Smartphone owners prefer to use retail websites, rather than retail apps, when researching products on the fly, comparing prices, finding retail locations, and redeeming coupons, according to a survey released Monday by Nielsen.
While mobile phone shoppers prefer websites over shopping apps designed by retailers, combining the two creates a powerful way to garner the eyeballs of mobile consumers, Nielsen’s study shows. For instance, it revealed that, during the holiday season, the top five retailers –Amazon, Best Buy, eBay, Target and Walmart — through a combination of mobile websites and apps reached nearly 60 percent of smartphone owners.
“Retailers need to think of their business as a multi-channel environment that can potentially include mobile, online, and bricks and mortar stores,” John Burbank, Nielsen’s president of strategic initiatives, says in a statement. “Winning with shoppers requires a consistent experience across channels that reinforces the values you represent as a retail brand, whether it be price, service, reviews, selection, style or other key attributes.”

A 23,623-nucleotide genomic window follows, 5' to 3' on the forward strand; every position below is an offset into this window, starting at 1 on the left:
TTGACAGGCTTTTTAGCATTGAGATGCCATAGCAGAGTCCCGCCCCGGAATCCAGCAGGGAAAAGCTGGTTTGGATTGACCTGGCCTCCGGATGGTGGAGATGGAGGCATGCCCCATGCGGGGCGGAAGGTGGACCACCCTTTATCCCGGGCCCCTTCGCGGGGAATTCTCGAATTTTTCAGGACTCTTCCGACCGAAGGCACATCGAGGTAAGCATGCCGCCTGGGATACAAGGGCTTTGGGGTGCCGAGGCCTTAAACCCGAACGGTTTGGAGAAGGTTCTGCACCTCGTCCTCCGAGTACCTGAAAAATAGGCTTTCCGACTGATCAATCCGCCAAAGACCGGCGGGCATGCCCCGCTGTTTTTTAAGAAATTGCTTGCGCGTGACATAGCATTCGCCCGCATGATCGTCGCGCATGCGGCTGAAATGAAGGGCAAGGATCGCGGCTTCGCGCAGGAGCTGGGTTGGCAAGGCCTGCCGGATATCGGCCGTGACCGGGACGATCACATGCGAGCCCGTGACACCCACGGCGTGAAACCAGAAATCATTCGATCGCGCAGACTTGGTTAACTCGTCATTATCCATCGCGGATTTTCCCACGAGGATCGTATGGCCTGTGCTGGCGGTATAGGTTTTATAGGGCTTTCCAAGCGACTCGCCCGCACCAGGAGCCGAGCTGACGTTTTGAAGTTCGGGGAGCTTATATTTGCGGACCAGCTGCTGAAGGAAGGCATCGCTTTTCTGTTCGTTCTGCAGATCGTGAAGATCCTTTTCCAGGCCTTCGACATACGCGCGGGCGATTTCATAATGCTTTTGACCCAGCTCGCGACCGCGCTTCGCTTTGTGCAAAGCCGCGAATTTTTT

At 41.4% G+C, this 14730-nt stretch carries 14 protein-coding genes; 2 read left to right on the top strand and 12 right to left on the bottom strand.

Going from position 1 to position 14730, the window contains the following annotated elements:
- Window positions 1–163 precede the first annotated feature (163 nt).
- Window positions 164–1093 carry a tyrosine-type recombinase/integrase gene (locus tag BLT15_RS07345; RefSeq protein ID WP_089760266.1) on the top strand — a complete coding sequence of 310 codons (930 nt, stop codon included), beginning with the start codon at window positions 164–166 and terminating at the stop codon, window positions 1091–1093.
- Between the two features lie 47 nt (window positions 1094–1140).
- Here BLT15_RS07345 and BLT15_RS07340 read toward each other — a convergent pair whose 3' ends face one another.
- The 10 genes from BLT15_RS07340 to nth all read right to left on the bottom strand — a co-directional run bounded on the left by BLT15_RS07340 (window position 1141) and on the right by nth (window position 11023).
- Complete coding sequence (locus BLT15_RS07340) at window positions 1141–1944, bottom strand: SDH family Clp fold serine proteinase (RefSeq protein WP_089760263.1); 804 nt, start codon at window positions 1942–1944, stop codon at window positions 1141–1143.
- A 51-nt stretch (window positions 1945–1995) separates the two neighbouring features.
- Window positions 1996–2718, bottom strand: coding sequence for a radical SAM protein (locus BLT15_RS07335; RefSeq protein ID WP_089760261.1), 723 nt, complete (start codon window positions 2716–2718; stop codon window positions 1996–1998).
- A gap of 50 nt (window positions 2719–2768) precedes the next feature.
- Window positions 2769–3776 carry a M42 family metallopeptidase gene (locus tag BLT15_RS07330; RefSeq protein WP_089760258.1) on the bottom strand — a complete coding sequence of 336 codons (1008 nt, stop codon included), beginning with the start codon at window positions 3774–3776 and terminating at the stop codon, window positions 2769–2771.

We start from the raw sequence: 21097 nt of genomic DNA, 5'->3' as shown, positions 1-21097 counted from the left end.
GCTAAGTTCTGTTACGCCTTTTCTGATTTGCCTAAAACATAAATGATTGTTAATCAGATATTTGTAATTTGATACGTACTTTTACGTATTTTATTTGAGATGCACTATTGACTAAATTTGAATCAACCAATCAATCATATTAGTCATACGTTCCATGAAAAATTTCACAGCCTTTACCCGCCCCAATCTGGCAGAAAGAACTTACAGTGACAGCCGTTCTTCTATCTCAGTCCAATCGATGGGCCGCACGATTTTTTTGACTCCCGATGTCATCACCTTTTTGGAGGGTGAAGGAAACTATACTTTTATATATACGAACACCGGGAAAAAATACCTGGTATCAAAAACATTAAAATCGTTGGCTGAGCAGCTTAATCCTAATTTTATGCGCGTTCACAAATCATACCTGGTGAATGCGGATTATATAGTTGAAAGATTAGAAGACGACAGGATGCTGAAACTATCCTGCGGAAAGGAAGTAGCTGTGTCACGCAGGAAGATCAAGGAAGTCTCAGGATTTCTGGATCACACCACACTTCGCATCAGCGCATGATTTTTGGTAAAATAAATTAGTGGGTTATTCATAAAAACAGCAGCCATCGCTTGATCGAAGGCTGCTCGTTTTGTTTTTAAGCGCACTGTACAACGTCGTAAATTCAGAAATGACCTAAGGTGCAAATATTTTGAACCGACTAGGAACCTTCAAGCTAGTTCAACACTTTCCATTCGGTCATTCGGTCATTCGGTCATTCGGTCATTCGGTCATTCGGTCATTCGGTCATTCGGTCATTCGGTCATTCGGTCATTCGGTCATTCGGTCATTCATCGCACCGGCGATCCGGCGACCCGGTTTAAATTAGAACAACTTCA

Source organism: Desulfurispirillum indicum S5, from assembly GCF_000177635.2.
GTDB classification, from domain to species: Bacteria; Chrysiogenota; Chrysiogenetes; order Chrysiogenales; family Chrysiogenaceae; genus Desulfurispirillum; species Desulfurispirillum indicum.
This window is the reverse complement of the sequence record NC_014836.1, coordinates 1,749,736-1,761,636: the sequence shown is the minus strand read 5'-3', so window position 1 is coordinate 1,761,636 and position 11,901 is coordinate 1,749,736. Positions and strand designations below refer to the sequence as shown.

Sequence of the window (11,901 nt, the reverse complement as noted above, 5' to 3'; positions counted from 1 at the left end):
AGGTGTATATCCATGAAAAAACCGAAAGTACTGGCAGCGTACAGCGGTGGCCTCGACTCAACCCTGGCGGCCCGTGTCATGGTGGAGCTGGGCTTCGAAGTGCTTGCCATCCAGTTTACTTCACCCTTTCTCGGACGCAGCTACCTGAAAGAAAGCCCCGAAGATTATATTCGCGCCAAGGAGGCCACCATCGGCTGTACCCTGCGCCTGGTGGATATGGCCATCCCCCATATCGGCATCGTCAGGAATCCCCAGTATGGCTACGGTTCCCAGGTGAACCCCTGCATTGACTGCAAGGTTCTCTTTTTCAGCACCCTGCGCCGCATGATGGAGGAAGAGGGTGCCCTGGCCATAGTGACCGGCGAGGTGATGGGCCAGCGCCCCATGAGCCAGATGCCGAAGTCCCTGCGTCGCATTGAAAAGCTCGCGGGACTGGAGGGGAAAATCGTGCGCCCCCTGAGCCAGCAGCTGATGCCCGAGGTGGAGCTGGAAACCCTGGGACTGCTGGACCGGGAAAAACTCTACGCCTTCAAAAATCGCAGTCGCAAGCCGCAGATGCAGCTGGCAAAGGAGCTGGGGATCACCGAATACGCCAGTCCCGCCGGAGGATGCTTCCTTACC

Surveyors also found gender discrepancies among the top websites. For example, Target is more of a magnet for women (65 percent) than men (35 percent), while Best Buy is more of a man cave, with guys outnumbering women 61 percent to 39 percent.
Walmart, too, skewed female (58 percent to 42 percent), while online-only outlets Amazon (52 percent female to 48 percent male) and eBay (49 percent female to 51 percent male) were more evenly divided among the sexes.
As might be expected, the mobile websites of all the top retailers received a “Black Friday” bump in visits, although at eBay, it was barely noticeable.
The study, which tracked 5000 smartphone consumer volunteers during the holiday period, noted that Amazon’s website had the highest active reach of the top five retailers, consistently over 15 percent. The operations of the online-only retailer was followed by eBay, Walmart, Target, and Best Buy.